But concerns that not all universities are ready for shift to online courses are growing
In 2019 the pro vice-chancellor of Newcastle University, John Fischetti, indulged in some crystal-ball gazing.
“To remain relevant, Australia’s universities need to transform into very different entities,” he said. They should do this by embracing “the interconnection technology offers. And they will need to do so quickly.”
With the pandemic’s arrival on Australian shores in early 2020, face-to-face teaching was shelved. Universities scrambled to adapt course material to online formats, with varying degrees of success.
Speaking with Research Professional News this week, Fischetti reflects on his uncannily prescient observations.
“This year in Australia we’ve faced bushfires and the pandemic. The previous ‘unusual’ is now the Covid-normal,” he says. “We have to protect ourselves from global disruptions by having fantastic online product on standby.”
Although most of Australia’s universities have now returned to at least partial on-campus instruction, the pandemic has created a seismic shift in the sector. But a wholesale shift to online courses has piled pressure on academics with dual responsibilities for researching and teaching.
Writing in February as lockdowns rolled out across Australia, Carlo Perrotta, a senior lecturer in digital literacies at Monash University, accurately predicted that the crisis would “trigger an online boom for education”.
But Perrotta warned of turmoil as Australian tertiary educators played catch-up in the rush to shift courses online. He pointed to the lack of “mandatory standards for online education” resulting in “a huge variety among institutions and even between individual courses”.
“To make this worse,” he warned, “not all staff are familiar with—or feel positive about—distance learning.”
Early indicators indeed show that some universities have performed much better in this environment than others.
At the University of Sydney, students rated their learning experience at an all-time high during the semester they were in lockdown. A spokesperson for UoS told Research Professional News that was because “good teaching and learning is good teaching and learning regardless of medium”.
Chief information officer, Trevor Woods, urged UoS academics to create “more ambitious, fully curated online learning experiences”.
Academics took the advice to heart. Today, psychology students at the university don virtual reality headsets and learn about phobias by handling virtual spiders in online labs, while veterinary science students use suture kits at home to follow their teachers in real-time on Zoom.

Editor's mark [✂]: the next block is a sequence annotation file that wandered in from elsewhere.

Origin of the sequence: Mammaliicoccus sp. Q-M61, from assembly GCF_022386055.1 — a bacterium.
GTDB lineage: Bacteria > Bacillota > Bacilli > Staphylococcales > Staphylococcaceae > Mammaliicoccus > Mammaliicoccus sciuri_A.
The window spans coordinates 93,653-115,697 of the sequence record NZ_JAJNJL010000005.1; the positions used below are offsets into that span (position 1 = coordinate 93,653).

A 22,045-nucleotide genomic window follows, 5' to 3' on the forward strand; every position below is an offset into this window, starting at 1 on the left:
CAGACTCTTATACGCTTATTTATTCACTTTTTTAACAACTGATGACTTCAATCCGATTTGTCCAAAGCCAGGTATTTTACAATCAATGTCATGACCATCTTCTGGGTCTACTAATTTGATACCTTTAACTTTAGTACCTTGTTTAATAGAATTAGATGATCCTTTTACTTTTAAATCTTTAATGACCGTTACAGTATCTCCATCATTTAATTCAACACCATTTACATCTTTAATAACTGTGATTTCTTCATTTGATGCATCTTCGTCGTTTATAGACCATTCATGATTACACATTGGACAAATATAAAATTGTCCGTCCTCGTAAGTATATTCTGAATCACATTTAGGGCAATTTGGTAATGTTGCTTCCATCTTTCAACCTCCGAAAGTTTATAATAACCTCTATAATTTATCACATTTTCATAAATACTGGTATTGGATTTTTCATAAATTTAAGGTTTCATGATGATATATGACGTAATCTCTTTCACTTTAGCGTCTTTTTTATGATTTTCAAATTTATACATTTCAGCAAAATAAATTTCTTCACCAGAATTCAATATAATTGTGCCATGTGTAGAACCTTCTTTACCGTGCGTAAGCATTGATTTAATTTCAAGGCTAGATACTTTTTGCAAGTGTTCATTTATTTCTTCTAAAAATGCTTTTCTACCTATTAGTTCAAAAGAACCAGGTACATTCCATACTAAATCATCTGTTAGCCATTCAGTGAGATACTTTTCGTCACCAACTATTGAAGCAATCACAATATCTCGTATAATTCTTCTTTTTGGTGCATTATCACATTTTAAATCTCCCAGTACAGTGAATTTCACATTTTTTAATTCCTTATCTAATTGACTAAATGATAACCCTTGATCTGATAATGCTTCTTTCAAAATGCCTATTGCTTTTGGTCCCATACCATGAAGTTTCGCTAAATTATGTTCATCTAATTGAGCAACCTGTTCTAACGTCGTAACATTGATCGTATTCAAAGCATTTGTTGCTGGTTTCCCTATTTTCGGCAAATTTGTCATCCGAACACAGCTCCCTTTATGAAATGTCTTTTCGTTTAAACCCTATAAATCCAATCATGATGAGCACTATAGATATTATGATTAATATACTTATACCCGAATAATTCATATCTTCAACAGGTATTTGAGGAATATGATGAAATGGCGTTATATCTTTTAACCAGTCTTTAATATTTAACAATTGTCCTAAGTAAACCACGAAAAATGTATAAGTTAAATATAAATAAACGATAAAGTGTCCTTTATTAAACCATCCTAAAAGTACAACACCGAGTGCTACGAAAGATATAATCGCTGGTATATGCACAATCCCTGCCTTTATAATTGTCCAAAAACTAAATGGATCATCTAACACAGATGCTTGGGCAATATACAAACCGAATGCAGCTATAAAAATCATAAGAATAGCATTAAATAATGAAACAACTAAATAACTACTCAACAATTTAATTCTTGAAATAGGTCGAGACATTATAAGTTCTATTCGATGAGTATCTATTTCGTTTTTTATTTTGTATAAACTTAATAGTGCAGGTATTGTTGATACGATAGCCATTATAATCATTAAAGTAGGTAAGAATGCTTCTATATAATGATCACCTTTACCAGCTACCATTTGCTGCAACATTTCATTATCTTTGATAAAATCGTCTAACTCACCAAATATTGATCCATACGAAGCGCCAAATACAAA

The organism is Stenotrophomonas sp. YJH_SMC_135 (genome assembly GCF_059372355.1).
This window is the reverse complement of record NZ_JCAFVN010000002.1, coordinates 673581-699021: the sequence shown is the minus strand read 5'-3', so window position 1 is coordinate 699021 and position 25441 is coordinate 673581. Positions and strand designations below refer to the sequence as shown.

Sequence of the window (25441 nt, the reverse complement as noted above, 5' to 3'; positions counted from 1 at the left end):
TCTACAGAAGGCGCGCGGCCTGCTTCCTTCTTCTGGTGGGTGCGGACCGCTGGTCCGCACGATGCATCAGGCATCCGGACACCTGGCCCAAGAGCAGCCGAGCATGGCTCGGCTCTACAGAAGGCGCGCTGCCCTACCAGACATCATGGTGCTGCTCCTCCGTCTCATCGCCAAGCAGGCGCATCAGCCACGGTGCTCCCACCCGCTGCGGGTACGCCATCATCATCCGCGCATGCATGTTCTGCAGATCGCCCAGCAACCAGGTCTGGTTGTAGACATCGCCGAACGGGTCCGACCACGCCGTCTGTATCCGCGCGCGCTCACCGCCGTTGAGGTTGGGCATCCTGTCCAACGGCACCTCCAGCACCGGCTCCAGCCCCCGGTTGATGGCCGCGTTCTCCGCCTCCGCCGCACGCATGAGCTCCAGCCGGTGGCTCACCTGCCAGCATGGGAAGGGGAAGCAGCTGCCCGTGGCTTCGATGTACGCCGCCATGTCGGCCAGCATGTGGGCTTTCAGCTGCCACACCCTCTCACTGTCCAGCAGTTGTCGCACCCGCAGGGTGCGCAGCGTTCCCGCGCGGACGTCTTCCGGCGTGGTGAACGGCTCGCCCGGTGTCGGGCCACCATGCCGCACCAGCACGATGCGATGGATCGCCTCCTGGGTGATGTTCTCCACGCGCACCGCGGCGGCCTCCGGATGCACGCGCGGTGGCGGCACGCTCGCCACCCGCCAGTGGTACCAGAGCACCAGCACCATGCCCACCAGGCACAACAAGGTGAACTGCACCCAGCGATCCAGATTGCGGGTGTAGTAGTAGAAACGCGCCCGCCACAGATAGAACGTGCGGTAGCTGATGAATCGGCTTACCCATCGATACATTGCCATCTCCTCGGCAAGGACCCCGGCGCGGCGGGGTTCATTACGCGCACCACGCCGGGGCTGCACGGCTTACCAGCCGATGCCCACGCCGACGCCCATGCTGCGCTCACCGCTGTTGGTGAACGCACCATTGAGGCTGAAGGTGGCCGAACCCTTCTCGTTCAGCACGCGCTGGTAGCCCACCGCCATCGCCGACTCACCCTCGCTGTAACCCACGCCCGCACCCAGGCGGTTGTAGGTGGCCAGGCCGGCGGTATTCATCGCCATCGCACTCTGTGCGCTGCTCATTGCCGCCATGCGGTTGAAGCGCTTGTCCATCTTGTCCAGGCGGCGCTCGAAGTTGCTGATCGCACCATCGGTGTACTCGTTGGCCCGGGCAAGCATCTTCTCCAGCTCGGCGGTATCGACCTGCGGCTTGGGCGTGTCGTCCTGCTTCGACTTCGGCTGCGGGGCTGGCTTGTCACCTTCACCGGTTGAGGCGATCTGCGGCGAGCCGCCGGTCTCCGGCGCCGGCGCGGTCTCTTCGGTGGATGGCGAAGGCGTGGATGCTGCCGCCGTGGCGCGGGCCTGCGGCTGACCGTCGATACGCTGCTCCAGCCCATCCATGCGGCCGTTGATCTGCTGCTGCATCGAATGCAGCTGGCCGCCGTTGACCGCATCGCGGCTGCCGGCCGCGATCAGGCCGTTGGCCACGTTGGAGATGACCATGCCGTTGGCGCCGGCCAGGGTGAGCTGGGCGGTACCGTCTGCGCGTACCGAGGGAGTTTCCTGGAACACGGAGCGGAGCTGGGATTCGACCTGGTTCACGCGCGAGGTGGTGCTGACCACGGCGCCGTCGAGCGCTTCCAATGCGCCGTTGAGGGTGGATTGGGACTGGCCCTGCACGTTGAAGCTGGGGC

In this brave new world, podiatry teachers at the University of South Australia pop life-size, 3-D printed feet in the post to send to students so they can learn to identify and treat conditions such as diabetic ulcers, while journalism students participate in virtual press conferences and file stories with an online editor.
But developing and delivering these programs with the Covid-19 clock ticking has been a daunting task for university staff already lumbered with bigger workloads after the axing of casual and sessional teaching staff.
“We’ve had reports of academics given mere days to move their entire curriculum to ‘online delivery only’,” Alison Barnes, president of the National Tertiary Education Union, said in the early days of the pandemic. “It’s putting huge pressure on staff.”
That pressure has led to patchy outcomes. A recent Australian National University survey found that almost 40 per cent of students considered leaving the university in first semester. ANU students judged the quality of remote education in 2020 as “below satisfactory”.
Speaking with Research Professional News, Hannah Buchan, president of the University of Melbourne Student Union, echoes these sentiments.
“Students have struggled with the shift to online learning,” she says. “They feel they’re not receiving the same quality of education they would on campus. Yet they’re forced to pay the same fees.”
And those fees—especially the higher ones charged to foreign students—are vital to support the research work of many institutions. Any widespread shift in opinion of the quality of Australian courses could store up major problems for the future of the sector.
But Fischetti tells Research Professional News he believes these changes are inevitable, and that Australia’s HE sector is at risk of “becoming obsolete” unless it rethinks the “old university model.”
“The Covid-19 reality has flipped lectures to online mode,” he says. “With the best lecturers in the world just a click away, why would universities return to face-to-face versions of their own product when the whole world is now available to any student, anytime, anywhere?”
A shift online could even boost the traditionally well regarded quality of Australia’s universities.
In a recent paper, HE sector analyst, Claire Field, suggested just such a silver lining for universities who are swift to adapt: recruiting international experts to teach on their courses.
“With Australia’s HE sector comprising a decreasing number of senior tenured professionals and a much larger pool of casualised lecturers and tutors, the structures are already in place to ‘swap out’ Australian lecturers for global experts in fields where Australia has less expertise in-country.”
What this means for the future of Australian academics and university students remains to be seen. But Hannah Buchan is more concerned about what’s happening in Australia’s universities today.
“Many universities say they’re supporting students through this,” she says. “But that’s not what their actions are saying. Universities need to put student welfare above profit and make sure that students and staff are not disadvantaged because of this crisis.”